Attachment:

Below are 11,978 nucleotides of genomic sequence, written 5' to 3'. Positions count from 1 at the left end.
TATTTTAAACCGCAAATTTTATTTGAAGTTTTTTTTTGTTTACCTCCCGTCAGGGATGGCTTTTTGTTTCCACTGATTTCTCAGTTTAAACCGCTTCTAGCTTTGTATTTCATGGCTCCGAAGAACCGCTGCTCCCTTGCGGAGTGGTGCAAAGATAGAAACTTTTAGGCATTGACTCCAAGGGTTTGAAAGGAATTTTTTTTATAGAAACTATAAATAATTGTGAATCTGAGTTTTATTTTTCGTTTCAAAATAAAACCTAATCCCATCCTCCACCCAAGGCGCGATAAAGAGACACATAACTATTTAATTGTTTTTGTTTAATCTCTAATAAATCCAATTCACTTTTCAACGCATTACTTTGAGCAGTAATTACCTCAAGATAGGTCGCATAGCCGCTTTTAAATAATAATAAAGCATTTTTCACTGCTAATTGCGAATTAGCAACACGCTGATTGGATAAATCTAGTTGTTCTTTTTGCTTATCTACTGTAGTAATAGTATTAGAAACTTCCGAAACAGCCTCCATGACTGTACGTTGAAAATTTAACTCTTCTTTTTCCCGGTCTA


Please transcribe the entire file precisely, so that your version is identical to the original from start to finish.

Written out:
Below are 11,978 nucleotides of genomic sequence, written 5' to 3'. Positions count from 1 at the left end.
TATTTTAAACCGCAAATTTTATTTGAAGTTTTTTTTTGTTTACCTCCCGTCAGGGATGGCTTTTTGTTTCCACTGATTTCTCAGTTTAAACCGCTTCTAGCTTTGTATTTCATGGCTCCGAAGAACCGCTGCTCCCTTGCGGAGTGGTGCAAAGATAGAAACTTTTAGGCATTGACTCCAAGGGTTTGAAAGGAATTTTTTTTATAGAAACTATAAATAATTGTGAATCTGAGTTTTATTTTTCGTTTCAAAATAAAACCTAATCCCATCCTCCACCCAAGGCGCGATAAAGAGACACATAACTATTTAATTGTTTTTGTTTAATCTCTAATAAATCCAATTCACTTTTCAACGCATTACTTTGAGCAGTAATTACCTCAAGATAGGTCGCATAGCCGCTTTTAAATAATAATAAAGCATTTTTCACTGCTAATTGCGAATTAGCAACACGCTGATTGGATAAATCTAGTTGTTCTTTTTGCTTATCTACTGTAGTAATAGTATTAGAAACTTCCGAAACAGCCTCCATGACTGTACGTTGAAAATTTAACTCTTCTTTTTCCCGGTCTA